There are what could be termed “better” poems about death by Claudia Emerson, but “Early Elegy: Headmistress” intrigued me so much when I first read it that I chose to write about it this week. The poem is short, only eight lines long, but it conveys so much of its subject’s personality in that octet that it’s worth noting. Even the poem’s first few words say a lot: “The word itself: prim…” (1). This woman is the embodiment of primness, and within the first line, we are able to understand the types of choices and actions that dictated her life.
So much of her character’s evolution is expressed in, again, just a few words, when Emerson writes, “…on her face/the boredom she abhorred, then perfected…” (2-3). This “boredom” could refer either to that of her students when listening to her (she’s a headmistress) or to the ideals she upheld in her youth; it’s possible that when she was younger she was freer, and more fun-loving (thus abhorrent of boredom), but that she has been forced to “perfect” this boredom as a professional in disciplining her students. Either way, the transformation that she has endured over the years is not overlooked.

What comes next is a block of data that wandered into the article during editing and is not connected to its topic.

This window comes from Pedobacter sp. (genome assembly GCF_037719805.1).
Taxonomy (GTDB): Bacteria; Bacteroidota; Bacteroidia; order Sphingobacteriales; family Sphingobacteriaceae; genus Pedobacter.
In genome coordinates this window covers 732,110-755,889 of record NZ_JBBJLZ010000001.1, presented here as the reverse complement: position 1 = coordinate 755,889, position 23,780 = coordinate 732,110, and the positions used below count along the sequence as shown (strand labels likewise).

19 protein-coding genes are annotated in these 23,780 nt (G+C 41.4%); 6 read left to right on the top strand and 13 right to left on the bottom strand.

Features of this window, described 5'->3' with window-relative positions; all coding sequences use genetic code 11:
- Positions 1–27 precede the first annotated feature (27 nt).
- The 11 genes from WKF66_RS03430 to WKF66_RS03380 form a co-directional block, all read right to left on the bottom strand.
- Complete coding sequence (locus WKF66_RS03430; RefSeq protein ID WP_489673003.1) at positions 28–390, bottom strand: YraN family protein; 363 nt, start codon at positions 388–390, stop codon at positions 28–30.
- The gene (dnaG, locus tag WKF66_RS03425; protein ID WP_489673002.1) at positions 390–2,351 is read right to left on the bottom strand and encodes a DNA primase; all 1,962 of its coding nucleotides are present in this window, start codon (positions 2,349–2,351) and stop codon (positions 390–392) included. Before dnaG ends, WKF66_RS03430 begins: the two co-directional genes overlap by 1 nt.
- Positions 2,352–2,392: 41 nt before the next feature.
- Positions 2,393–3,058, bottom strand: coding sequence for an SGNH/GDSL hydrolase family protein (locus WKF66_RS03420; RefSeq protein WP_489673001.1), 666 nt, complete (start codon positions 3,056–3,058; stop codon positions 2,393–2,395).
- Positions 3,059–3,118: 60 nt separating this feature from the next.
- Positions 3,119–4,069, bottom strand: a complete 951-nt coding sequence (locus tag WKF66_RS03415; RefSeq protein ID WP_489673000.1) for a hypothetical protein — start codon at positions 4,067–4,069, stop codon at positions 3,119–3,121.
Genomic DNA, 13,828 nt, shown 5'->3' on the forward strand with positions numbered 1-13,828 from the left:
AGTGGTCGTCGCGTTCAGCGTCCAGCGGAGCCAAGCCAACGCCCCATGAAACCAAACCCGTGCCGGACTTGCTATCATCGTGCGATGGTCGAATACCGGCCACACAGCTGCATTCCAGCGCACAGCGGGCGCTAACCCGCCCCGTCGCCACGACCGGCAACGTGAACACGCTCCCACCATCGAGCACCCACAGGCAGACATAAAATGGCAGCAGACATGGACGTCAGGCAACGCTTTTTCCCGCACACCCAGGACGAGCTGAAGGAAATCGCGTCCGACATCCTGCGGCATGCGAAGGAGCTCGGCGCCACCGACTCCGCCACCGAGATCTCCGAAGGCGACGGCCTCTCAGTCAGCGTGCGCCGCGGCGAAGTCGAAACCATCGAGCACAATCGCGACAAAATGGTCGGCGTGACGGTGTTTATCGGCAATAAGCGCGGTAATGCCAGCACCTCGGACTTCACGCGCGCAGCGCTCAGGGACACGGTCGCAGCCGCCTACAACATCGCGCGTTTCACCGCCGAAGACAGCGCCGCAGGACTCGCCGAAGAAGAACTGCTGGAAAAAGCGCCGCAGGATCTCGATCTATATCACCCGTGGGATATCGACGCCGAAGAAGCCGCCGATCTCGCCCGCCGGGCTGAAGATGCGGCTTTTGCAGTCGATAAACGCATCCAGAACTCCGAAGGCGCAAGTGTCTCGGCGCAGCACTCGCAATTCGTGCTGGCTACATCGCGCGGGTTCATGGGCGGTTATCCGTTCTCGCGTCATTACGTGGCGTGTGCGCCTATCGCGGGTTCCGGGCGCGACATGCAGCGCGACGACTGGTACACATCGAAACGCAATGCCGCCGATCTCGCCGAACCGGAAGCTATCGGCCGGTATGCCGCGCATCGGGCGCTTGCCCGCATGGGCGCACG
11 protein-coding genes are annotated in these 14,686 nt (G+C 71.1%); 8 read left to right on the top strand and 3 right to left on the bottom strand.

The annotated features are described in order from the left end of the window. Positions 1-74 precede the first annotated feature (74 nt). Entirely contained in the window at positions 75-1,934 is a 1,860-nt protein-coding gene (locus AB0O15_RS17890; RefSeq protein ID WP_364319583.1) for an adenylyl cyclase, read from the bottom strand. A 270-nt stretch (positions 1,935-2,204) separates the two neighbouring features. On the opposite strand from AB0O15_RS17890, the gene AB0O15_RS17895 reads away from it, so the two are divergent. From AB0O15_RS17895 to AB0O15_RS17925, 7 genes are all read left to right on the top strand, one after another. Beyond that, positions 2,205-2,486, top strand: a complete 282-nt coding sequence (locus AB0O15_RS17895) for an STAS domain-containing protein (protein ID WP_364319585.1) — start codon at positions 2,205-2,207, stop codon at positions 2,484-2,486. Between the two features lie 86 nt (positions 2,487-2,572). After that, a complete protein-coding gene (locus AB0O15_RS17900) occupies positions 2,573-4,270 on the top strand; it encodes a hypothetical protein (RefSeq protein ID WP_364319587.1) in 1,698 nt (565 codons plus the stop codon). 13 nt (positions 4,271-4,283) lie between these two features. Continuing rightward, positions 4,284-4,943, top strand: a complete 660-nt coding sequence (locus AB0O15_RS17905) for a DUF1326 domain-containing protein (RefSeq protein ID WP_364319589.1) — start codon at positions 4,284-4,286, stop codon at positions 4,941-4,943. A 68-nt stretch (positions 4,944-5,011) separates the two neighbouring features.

The headmistress’s primness is highlighted in the next few lines. Her upwardly-held hands are not a gesture of relaxation and carelessness, but rather, they underline her prudishness. The “emptiness” (4), a carefully chosen word, of her hands is a “revision” (5). She had her “cigarette and brandy snifter/painted, intolerably, out, to leave her this/lesser gesture…” (5-7). In reality, these “symbols” of frivolity are present, but the headmistress will not stand for them being immortalized in her painting. She wants to be remembered as a strict disciplinarian, not as a lighthearted smoker and a drinker. Even though the exclusion of these items makes the painting look awkward (“intolerably…lesser”), the headmistress would prefer that they remain out. Now it appears as if she is saying “What next? or…Whatever” (7), but the headmistress wishes to appear as if she has no vices whatsoever.
The final line, “From the waist down she was never there” (8) sums up the entire poem perfectly. The headmistress was always seated behind her desk when disciplining students, and therefore, they only ever knew her from the waist up. Thus, her oppressive image is captured fully in this painting. That’s where the brilliance of the poem lies, in its capacity to encapsulate an entire life in just eight lines. The woman’s development into a severe leader is noted, and the use of the “portrait” (2) in the poem as a representation of the lasting impression she made, are all succinctly contained in the brief piece, possibly as a symbol for her efficiency. Whether this form was intentional or not hardly matters—either way, Emerson skillfully writes a life and a death into her poem, all with perfect subtlety. That alone is a feat worthy of recognition.